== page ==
Pound’s Falling Light Experiment and Einstein’s Elevator

The experiments with gamma radiation carried out by Pound et al. in the 1960s make use of the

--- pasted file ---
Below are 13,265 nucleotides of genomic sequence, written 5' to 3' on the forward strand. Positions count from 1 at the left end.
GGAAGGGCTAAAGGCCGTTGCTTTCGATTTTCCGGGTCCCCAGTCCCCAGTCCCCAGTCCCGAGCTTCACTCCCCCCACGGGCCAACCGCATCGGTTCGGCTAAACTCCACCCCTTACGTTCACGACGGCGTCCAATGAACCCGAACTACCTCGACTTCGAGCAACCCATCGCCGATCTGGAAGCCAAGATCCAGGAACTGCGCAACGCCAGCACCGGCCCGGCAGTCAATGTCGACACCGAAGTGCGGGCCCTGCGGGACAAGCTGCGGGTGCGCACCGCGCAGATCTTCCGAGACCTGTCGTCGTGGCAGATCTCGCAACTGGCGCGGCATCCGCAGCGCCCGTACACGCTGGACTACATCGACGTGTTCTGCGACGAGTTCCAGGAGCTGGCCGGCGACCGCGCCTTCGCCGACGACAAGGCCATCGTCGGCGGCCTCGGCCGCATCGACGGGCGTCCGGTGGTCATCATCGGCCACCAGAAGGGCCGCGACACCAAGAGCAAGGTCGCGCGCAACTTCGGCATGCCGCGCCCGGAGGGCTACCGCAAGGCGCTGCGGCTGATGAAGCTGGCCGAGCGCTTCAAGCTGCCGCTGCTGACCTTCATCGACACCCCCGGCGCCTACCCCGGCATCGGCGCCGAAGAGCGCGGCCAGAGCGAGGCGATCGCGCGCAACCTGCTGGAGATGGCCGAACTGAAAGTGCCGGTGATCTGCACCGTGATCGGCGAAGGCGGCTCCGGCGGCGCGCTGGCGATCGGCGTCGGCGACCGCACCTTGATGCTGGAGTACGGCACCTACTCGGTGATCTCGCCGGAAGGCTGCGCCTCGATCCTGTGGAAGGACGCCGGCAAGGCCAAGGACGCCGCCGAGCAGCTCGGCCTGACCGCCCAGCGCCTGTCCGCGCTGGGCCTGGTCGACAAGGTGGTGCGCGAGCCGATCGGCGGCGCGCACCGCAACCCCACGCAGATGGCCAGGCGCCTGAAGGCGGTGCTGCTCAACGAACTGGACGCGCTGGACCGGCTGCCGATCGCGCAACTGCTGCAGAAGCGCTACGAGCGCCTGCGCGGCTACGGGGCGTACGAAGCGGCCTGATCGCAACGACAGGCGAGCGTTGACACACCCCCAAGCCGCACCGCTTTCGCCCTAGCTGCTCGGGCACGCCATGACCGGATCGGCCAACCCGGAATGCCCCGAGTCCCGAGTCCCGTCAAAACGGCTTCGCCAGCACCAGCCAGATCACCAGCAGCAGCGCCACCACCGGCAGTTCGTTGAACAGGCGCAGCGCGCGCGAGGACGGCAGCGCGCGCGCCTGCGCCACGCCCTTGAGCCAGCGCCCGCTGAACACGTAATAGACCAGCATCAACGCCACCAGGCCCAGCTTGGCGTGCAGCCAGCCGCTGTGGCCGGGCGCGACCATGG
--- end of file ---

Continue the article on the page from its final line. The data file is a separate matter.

Mőssbauer effect.  The counting rate of photons emitted from a height of h=22.5 m from a Fe57 source was measured versus the downward speed of the absorber.  It was found that the minimum transmission occurred at a speed equal to gh/c, thereby indicating that the excess speed of light was (gh/c2) c, i.e. the speed of light was found to be greater than c because of the gravitational effect on the photons. This is in very good agreement with the value predicted in 1907 by Einstein on the basis of his Equivalence Principle (EP) which claims that the effects of a gravitational field are indistinguishable from those of a uniform acceleration of the object.  However, it is pointed out that the EP fails to account for the fact that both the speed of light and the associated frequency vary in the same proportion with position of the source in the gravitational field, thereby indicating that the associated wavelength is invariant; the Doppler effect, on the other hand, when applied for the case of upward motion of the laboratory toward the source, leads to the conclusion that the wavelength should decrease in the same proportion as the frequency increases.  The fact that the effects of both gravity and the motion of circumnavigating atomic clocks need to be taken into account separately/additively to predict elapsed time delays measured relative to the corresponding clock that remained stationary at the originating airport is proof that the two effects are not equivalent.  The Uniform Scaling method is described which accounts for differences in measured values obtained in two different rest frames for all types of physical properties, thereby satisfying the original purpose foreseen for the EP.  


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